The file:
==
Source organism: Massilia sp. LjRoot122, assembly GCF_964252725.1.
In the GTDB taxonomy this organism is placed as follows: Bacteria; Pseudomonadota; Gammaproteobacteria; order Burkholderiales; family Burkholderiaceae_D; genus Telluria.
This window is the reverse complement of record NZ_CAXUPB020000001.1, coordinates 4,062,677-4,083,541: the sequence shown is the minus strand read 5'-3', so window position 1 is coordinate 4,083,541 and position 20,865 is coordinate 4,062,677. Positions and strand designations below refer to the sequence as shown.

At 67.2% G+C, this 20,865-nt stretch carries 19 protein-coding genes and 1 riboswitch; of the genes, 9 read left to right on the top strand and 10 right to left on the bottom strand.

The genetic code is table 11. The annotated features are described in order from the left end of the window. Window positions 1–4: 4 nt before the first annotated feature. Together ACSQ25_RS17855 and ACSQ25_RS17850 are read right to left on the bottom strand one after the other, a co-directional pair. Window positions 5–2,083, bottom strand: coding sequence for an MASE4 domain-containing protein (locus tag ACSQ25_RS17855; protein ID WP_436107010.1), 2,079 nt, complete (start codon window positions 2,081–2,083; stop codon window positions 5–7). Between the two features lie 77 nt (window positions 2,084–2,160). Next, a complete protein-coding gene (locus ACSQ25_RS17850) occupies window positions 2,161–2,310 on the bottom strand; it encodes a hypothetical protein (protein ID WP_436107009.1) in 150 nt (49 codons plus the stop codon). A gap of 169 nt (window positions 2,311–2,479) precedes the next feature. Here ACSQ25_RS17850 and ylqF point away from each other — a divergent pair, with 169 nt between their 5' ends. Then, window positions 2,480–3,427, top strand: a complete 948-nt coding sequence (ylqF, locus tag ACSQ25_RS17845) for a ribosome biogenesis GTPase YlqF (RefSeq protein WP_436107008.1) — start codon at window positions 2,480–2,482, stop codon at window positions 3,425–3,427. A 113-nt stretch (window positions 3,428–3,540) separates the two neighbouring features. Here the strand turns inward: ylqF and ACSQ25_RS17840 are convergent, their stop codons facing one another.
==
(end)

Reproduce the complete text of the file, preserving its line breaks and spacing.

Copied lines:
Source organism: Massilia sp. LjRoot122, assembly GCF_964252725.1.
In the GTDB taxonomy this organism is placed as follows: Bacteria; Pseudomonadota; Gammaproteobacteria; order Burkholderiales; family Burkholderiaceae_D; genus Telluria.
This window is the reverse complement of record NZ_CAXUPB020000001.1, coordinates 4,062,677-4,083,541: the sequence shown is the minus strand read 5'-3', so window position 1 is coordinate 4,083,541 and position 20,865 is coordinate 4,062,677. Positions and strand designations below refer to the sequence as shown.

At 67.2% G+C, this 20,865-nt stretch carries 19 protein-coding genes and 1 riboswitch; of the genes, 9 read left to right on the top strand and 10 right to left on the bottom strand.

The genetic code is table 11. The annotated features are described in order from the left end of the window. Window positions 1–4: 4 nt before the first annotated feature. Together ACSQ25_RS17855 and ACSQ25_RS17850 are read right to left on the bottom strand one after the other, a co-directional pair. Window positions 5–2,083, bottom strand: coding sequence for an MASE4 domain-containing protein (locus tag ACSQ25_RS17855; protein ID WP_436107010.1), 2,079 nt, complete (start codon window positions 2,081–2,083; stop codon window positions 5–7). Between the two features lie 77 nt (window positions 2,084–2,160). Next, a complete protein-coding gene (locus ACSQ25_RS17850) occupies window positions 2,161–2,310 on the bottom strand; it encodes a hypothetical protein (protein ID WP_436107009.1) in 150 nt (49 codons plus the stop codon). A gap of 169 nt (window positions 2,311–2,479) precedes the next feature. Here ACSQ25_RS17850 and ylqF point away from each other — a divergent pair, with 169 nt between their 5' ends. Then, window positions 2,480–3,427, top strand: a complete 948-nt coding sequence (ylqF, locus tag ACSQ25_RS17845) for a ribosome biogenesis GTPase YlqF (RefSeq protein WP_436107008.1) — start codon at window positions 2,480–2,482, stop codon at window positions 3,425–3,427. A 113-nt stretch (window positions 3,428–3,540) separates the two neighbouring features. Here the strand turns inward: ylqF and ACSQ25_RS17840 are convergent, their stop codons facing one another.